I do have exceptions, however. In tournaments, competitions, when playing for money, or when all players have agreed ahead of time, I have no problem not allowing someone to correct their mistakes. Some other situations I wouldn't feel it acceptable would be changing course after a dice roll, changing a decision after causing an opponent to reveal hidden information, or changing a move after other players have moved. Exceptions to these situations exist as well, but there's no point in going on. Each situation is different, and a hard and fast rule makes no sense.
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Derry Salewski
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I like the advantage I have in games of being able to plan ahead. If I can see four moves ahead, and my opponents can all see three moves ahead, I wouldn't want to let them keep taking back moves after they made it and their three turn foresight kicked in to see the defeat I'd already planned for them a move ago!

My little brother plays the wrong consume card in Race for the Galaxy fairly often, though. When I can see it's clearly a mistake, he gets to take it back.

:)

*Edit:* I really like it when games put rules in place to say when moves are done or not.
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JohnnyDollar wrote:
As long as the next person hasn't moved yet, I think it's fine. However, once someone else has made a move, it would take a lot to convince me. Especially if it requires rolling back other people's moves, etc.

But, I'm a little more forgiving on that first "learning" game and would be more flexible. At the same time, on that first learning game people don't care as much anyway, they're just getting a feel for the game and the rules, so they'd be less likely to want to take back their move.


+(x)

I would also say that I tend not to take back my own mistakes.
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CJ
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Within reason.

Last night I refused to allow someone to redo their retreat in C&C:Ancients on vassal because I had moved to follow up and declared the number of dice to roll. My opponent had realised his mistake and wanted to change but did so as a result of my taking advantage. That is where you have to man up and take it on the chin in my opinion.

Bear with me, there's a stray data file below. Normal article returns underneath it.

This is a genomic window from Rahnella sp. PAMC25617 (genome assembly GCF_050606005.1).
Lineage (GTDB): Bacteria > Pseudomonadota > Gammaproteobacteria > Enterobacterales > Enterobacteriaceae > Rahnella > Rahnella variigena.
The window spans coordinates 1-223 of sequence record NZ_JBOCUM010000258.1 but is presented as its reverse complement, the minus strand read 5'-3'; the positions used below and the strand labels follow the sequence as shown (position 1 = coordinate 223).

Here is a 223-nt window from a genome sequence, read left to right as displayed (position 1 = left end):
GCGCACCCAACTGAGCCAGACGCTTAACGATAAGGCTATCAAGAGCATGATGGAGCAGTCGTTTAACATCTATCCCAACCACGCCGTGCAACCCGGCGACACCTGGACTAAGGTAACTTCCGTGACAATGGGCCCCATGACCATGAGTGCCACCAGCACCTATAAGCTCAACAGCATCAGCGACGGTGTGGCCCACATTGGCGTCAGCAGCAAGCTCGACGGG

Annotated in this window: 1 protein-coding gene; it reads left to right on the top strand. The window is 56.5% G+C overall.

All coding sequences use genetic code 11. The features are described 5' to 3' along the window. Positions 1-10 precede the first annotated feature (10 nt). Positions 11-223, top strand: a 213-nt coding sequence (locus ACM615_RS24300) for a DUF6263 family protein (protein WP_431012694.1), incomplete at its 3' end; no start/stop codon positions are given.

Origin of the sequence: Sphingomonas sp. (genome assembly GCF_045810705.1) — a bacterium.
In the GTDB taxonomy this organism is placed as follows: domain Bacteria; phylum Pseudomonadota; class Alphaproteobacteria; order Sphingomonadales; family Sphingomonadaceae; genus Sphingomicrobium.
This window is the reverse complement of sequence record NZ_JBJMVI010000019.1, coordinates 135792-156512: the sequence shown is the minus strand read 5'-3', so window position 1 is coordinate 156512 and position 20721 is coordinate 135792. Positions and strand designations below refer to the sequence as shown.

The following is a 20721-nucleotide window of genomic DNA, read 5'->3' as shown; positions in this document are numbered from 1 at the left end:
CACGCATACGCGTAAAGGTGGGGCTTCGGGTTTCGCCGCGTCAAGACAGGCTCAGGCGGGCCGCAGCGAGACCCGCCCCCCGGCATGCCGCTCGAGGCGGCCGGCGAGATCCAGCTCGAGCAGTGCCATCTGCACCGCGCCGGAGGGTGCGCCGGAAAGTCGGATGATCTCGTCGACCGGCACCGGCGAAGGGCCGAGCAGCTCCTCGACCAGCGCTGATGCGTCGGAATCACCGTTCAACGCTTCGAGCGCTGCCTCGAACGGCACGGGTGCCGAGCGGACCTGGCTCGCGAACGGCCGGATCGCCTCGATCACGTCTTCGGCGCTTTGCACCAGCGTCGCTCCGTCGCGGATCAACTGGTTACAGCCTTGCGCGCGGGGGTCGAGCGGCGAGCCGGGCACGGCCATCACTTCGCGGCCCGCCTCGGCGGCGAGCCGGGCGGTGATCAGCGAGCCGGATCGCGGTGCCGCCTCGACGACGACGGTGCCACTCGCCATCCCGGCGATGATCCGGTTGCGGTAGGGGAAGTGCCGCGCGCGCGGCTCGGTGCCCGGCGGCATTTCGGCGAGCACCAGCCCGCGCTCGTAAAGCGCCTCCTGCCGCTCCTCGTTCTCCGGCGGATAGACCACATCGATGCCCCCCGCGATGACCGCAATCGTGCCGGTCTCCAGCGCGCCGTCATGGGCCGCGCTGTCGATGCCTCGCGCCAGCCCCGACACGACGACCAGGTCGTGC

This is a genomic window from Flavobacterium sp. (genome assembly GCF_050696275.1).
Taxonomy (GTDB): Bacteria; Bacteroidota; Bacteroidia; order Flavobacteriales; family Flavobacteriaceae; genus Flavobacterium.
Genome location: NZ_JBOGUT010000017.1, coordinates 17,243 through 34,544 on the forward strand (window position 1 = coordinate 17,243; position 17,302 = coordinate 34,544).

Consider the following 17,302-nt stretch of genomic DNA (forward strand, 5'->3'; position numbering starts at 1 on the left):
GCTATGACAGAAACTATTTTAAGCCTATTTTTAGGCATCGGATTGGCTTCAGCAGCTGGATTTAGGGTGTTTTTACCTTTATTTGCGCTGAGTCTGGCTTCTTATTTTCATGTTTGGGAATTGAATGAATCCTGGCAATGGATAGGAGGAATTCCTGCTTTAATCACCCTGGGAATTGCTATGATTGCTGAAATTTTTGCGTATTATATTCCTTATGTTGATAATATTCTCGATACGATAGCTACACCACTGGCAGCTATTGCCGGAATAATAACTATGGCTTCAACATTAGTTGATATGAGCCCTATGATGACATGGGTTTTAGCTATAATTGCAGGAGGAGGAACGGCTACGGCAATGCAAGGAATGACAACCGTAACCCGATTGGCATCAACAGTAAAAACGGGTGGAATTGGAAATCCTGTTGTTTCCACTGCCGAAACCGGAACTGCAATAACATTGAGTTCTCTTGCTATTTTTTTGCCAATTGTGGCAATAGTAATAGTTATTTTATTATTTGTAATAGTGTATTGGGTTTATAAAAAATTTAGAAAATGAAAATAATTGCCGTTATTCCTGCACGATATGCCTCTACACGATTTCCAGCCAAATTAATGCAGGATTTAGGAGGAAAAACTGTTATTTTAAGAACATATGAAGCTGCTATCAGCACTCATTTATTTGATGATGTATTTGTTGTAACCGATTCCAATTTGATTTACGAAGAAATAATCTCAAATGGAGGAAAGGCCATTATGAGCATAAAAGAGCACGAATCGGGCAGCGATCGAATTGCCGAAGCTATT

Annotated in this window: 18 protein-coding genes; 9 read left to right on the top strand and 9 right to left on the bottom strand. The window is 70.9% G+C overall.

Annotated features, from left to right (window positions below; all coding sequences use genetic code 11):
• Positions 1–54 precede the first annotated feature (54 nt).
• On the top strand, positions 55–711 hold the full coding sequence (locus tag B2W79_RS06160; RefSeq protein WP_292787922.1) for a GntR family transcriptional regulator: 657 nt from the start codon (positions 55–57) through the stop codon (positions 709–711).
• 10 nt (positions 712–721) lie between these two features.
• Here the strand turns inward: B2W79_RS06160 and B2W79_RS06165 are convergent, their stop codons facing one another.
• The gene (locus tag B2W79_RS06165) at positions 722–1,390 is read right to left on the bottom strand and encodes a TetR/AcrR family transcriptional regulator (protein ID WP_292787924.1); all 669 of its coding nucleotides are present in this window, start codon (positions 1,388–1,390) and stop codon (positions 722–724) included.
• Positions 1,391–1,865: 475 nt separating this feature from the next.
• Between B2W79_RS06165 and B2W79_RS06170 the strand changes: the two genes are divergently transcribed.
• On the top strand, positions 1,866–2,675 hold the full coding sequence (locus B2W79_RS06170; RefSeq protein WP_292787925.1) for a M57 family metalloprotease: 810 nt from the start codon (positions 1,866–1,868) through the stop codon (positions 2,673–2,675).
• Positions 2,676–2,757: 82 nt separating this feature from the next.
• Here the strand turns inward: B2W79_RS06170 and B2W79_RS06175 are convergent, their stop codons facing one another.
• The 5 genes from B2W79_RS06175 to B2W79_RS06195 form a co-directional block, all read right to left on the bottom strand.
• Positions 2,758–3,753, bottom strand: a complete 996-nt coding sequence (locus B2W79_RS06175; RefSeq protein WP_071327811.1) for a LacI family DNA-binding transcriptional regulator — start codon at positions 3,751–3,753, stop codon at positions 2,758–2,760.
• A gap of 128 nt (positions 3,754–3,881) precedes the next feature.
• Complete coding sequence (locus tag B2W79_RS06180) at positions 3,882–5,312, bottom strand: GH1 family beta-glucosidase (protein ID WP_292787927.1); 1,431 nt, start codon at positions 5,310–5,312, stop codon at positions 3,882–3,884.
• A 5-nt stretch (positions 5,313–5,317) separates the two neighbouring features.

That said, I am usually fairly generous and will allow people to move units they had forgotton, even if they had ended their turn - indeed, I will often remind them so. The danger, of course, is not allowing people to take advantage of your good nature by manipulating it to their tactical advantage, or to the disadvantage of the time it takes to play. At some point, people need to stop crying and accept the consequences of their decisions.
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If the player is new at the game, I'd probably allow them to take back a bad move. As long as nobody else has moved yet, then it gets harder to do a rollback.

But if the player has played the game lots of times, then it's a definitive "No. You should have known better."
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Joe Thomas
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We do when we're learning a new game, or someone (mostly me) is teaching a new game.
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Tony Chen
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If no new relevant information have been introduced, yes.
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Yes. Not always, but yes. The newer a player is to the game, the more leeway he has to do this. Seasoned players of the game in question are expected to know what they're doing and therefore don't get this privilege.

It also depends on the game in question and on the environment. Chess has a 'touch is move' rule and during bridge at the club you cannot take back a card that you have played.

As people have said, it also depends on whether new information has been introduced. Note that this can also be information that has been introduced by the player himself. In partnership or team games, playing a card shows the rest of your team that you have that card; if you subsequently take it back, you have given unfair information to your team members.


---------

Case in point: our first games of Dominion at the club. One player had taken the Militia (discard down to three cards) several games in a row and loved harassing the other players with it. In the fourth game he was on the receiving end of the Militia and discarded. His turn was next, and then he said: "Oh, wait, I have a Moat in my hands - so I didn't have to discard" and made moves to take back his discarded cards. To which the rest of the table protested; he himself had used the Militia several times, so he aught to have known what the card did and how to protect yourself. Besides, the moat only works if you show it, and he didn't - he might have wanted to keep his hand secret until his turn.

So, no. His experience with attack cards meant that he got less leeway in correcting errors regarding these cards.
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sgilbert wrote:
We've had a good discussion on 'Do you ever let others take back moves?' in another thread. I thought it deserved it's own conversation. So what do you think? Would you? Have you in the past?


Yes, especially if they are new gamers or when we play a game for the first time.